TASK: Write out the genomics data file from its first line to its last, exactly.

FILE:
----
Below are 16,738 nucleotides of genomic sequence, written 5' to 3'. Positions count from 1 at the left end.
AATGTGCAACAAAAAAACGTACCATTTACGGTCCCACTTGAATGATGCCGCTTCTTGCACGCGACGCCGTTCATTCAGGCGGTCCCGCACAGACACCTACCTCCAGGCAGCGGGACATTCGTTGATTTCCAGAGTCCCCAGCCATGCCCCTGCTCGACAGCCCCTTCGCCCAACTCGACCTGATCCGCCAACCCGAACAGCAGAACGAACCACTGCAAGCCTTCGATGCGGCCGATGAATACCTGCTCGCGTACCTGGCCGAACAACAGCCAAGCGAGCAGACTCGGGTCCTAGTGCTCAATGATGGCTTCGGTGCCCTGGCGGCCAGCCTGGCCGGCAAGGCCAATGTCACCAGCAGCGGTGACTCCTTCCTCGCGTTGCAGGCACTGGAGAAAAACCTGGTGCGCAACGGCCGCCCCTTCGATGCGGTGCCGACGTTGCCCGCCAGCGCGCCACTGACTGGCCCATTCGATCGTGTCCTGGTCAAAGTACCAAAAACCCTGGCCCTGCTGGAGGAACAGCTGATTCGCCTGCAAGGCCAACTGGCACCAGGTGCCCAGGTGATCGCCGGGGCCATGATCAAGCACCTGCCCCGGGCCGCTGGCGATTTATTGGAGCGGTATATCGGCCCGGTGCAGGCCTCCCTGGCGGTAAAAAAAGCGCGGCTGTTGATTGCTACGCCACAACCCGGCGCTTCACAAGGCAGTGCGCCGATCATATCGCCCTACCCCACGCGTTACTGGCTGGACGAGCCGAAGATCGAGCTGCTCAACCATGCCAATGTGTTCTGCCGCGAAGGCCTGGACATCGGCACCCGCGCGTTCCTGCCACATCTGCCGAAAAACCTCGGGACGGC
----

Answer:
Below are 16,738 nucleotides of genomic sequence, written 5' to 3'. Positions count from 1 at the left end.
AATGTGCAACAAAAAAACGTACCATTTACGGTCCCACTTGAATGATGCCGCTTCTTGCACGCGACGCCGTTCATTCAGGCGGTCCCGCACAGACACCTACCTCCAGGCAGCGGGACATTCGTTGATTTCCAGAGTCCCCAGCCATGCCCCTGCTCGACAGCCCCTTCGCCCAACTCGACCTGATCCGCCAACCCGAACAGCAGAACGAACCACTGCAAGCCTTCGATGCGGCCGATGAATACCTGCTCGCGTACCTGGCCGAACAACAGCCAAGCGAGCAGACTCGGGTCCTAGTGCTCAATGATGGCTTCGGTGCCCTGGCGGCCAGCCTGGCCGGCAAGGCCAATGTCACCAGCAGCGGTGACTCCTTCCTCGCGTTGCAGGCACTGGAGAAAAACCTGGTGCGCAACGGCCGCCCCTTCGATGCGGTGCCGACGTTGCCCGCCAGCGCGCCACTGACTGGCCCATTCGATCGTGTCCTGGTCAAAGTACCAAAAACCCTGGCCCTGCTGGAGGAACAGCTGATTCGCCTGCAAGGCCAACTGGCACCAGGTGCCCAGGTGATCGCCGGGGCCATGATCAAGCACCTGCCCCGGGCCGCTGGCGATTTATTGGAGCGGTATATCGGCCCGGTGCAGGCCTCCCTGGCGGTAAAAAAAGCGCGGCTGTTGATTGCTACGCCACAACCCGGCGCTTCACAAGGCAGTGCGCCGATCATATCGCCCTACCCCACGCGTTACTGGCTGGACGAGCCGAAGATCGAGCTGCTCAACCATGCCAATGTGTTCTGCCGCGAAGGCCTGGACATCGGCACCCGCGCGTTCCTGCCACATCTGCCGAAAAACCTCGGGACGGC